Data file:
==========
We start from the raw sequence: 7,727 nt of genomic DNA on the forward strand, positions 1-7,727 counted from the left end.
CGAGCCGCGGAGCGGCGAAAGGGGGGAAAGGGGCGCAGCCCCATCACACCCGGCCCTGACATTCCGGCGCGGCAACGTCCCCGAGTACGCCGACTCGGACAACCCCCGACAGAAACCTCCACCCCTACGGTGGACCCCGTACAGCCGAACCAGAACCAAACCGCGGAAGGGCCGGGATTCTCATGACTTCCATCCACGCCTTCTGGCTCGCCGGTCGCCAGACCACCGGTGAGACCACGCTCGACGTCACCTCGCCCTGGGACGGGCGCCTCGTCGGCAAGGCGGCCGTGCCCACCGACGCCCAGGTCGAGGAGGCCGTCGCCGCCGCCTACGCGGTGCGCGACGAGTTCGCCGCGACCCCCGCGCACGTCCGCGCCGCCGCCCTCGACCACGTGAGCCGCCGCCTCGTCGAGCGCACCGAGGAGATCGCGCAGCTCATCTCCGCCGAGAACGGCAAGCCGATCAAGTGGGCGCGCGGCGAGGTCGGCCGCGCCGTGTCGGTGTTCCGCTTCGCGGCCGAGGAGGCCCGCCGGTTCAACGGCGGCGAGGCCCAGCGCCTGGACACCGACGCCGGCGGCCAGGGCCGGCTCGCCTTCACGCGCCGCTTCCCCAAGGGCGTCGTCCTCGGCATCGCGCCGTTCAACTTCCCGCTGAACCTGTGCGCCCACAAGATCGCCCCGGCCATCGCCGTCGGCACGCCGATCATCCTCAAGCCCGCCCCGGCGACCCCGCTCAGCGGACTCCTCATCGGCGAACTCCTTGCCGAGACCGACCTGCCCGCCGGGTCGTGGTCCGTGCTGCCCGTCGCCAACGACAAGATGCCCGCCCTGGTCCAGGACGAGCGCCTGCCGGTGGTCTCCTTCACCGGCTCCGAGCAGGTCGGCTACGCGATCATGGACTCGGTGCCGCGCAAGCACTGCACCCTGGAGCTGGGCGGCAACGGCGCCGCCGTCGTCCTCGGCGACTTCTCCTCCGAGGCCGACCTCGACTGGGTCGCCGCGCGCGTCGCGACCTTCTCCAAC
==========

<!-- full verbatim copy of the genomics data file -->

We start from the raw sequence: 7,727 nt of genomic DNA on the forward strand, positions 1-7,727 counted from the left end.
CGAGCCGCGGAGCGGCGAAAGGGGGGAAAGGGGCGCAGCCCCATCACACCCGGCCCTGACATTCCGGCGCGGCAACGTCCCCGAGTACGCCGACTCGGACAACCCCCGACAGAAACCTCCACCCCTACGGTGGACCCCGTACAGCCGAACCAGAACCAAACCGCGGAAGGGCCGGGATTCTCATGACTTCCATCCACGCCTTCTGGCTCGCCGGTCGCCAGACCACCGGTGAGACCACGCTCGACGTCACCTCGCCCTGGGACGGGCGCCTCGTCGGCAAGGCGGCCGTGCCCACCGACGCCCAGGTCGAGGAGGCCGTCGCCGCCGCCTACGCGGTGCGCGACGAGTTCGCCGCGACCCCCGCGCACGTCCGCGCCGCCGCCCTCGACCACGTGAGCCGCCGCCTCGTCGAGCGCACCGAGGAGATCGCGCAGCTCATCTCCGCCGAGAACGGCAAGCCGATCAAGTGGGCGCGCGGCGAGGTCGGCCGCGCCGTGTCGGTGTTCCGCTTCGCGGCCGAGGAGGCCCGCCGGTTCAACGGCGGCGAGGCCCAGCGCCTGGACACCGACGCCGGCGGCCAGGGCCGGCTCGCCTTCACGCGCCGCTTCCCCAAGGGCGTCGTCCTCGGCATCGCGCCGTTCAACTTCCCGCTGAACCTGTGCGCCCACAAGATCGCCCCGGCCATCGCCGTCGGCACGCCGATCATCCTCAAGCCCGCCCCGGCGACCCCGCTCAGCGGACTCCTCATCGGCGAACTCCTTGCCGAGACCGACCTGCCCGCCGGGTCGTGGTCCGTGCTGCCCGTCGCCAACGACAAGATGCCCGCCCTGGTCCAGGACGAGCGCCTGCCGGTGGTCTCCTTCACCGGCTCCGAGCAGGTCGGCTACGCGATCATGGACTCGGTGCCGCGCAAGCACTGCACCCTGGAGCTGGGCGGCAACGGCGCCGCCGTCGTCCTCGGCGACTTCTCCTCCGAGGCCGACCTCGACTGGGTCGCCGCGCGCGTCGCGACCTTCTCCAAC